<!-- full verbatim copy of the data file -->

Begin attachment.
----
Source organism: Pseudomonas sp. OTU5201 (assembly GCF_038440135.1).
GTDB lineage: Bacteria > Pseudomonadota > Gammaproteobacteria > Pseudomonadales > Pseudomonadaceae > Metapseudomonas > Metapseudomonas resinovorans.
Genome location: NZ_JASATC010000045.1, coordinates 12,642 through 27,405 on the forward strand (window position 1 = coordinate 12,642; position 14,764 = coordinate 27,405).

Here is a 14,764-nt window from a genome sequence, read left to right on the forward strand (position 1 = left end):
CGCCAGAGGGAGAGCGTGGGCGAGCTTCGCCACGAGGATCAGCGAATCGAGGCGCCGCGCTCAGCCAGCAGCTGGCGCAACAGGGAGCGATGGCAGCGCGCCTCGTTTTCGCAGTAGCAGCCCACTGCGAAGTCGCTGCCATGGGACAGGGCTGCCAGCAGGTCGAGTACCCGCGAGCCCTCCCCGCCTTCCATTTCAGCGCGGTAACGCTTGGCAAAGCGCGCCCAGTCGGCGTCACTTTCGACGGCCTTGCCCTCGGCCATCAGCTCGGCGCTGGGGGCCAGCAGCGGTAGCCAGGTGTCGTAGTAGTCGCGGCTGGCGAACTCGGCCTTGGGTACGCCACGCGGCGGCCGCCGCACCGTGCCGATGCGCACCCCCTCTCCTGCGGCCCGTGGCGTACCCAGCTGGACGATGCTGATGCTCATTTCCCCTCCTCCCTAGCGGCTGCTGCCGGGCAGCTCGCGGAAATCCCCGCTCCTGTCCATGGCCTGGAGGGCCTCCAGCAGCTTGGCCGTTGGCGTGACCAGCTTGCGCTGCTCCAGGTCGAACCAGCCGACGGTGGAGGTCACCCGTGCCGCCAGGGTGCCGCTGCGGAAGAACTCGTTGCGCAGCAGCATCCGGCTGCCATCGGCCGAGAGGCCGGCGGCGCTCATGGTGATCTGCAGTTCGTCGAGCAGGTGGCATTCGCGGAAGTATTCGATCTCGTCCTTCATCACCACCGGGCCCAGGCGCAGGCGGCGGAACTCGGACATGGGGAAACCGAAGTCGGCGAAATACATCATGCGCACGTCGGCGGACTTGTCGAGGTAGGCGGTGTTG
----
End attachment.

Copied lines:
Source organism: Pseudomonas sp. OTU5201 (assembly GCF_038440135.1).
GTDB lineage: Bacteria > Pseudomonadota > Gammaproteobacteria > Pseudomonadales > Pseudomonadaceae > Metapseudomonas > Metapseudomonas resinovorans.
Genome location: NZ_JASATC010000045.1, coordinates 12,642 through 27,405 on the forward strand (window position 1 = coordinate 12,642; position 14,764 = coordinate 27,405).

Here is a 14,764-nt window from a genome sequence, read left to right on the forward strand (position 1 = left end):
CGCCAGAGGGAGAGCGTGGGCGAGCTTCGCCACGAGGATCAGCGAATCGAGGCGCCGCGCTCAGCCAGCAGCTGGCGCAACAGGGAGCGATGGCAGCGCGCCTCGTTTTCGCAGTAGCAGCCCACTGCGAAGTCGCTGCCATGGGACAGGGCTGCCAGCAGGTCGAGTACCCGCGAGCCCTCCCCGCCTTCCATTTCAGCGCGGTAACGCTTGGCAAAGCGCGCCCAGTCGGCGTCACTTTCGACGGCCTTGCCCTCGGCCATCAGCTCGGCGCTGGGGGCCAGCAGCGGTAGCCAGGTGTCGTAGTAGTCGCGGCTGGCGAACTCGGCCTTGGGTACGCCACGCGGCGGCCGCCGCACCGTGCCGATGCGCACCCCCTCTCCTGCGGCCCGTGGCGTACCCAGCTGGACGATGCTGATGCTCATTTCCCCTCCTCCCTAGCGGCTGCTGCCGGGCAGCTCGCGGAAATCCCCGCTCCTGTCCATGGCCTGGAGGGCCTCCAGCAGCTTGGCCGTTGGCGTGACCAGCTTGCGCTGCTCCAGGTCGAACCAGCCGACGGTGGAGGTCACCCGTGCCGCCAGGGTGCCGCTGCGGAAGAACTCGTTGCGCAGCAGCATCCGGCTGCCATCGGCCGAGAGGCCGGCGGCGCTCATGGTGATCTGCAGTTCGTCGAGCAGGTGGCATTCGCGGAAGTATTCGATCTCGTCCTTCATCACCACCGGGCCCAGGCGCAGGCGGCGGAACTCGGACATGGGGAAACCGAAGTCGGCGAAATACATCATGCGCACGTCGGCGGACTTGTCGAGGTAGGCGGTGTTG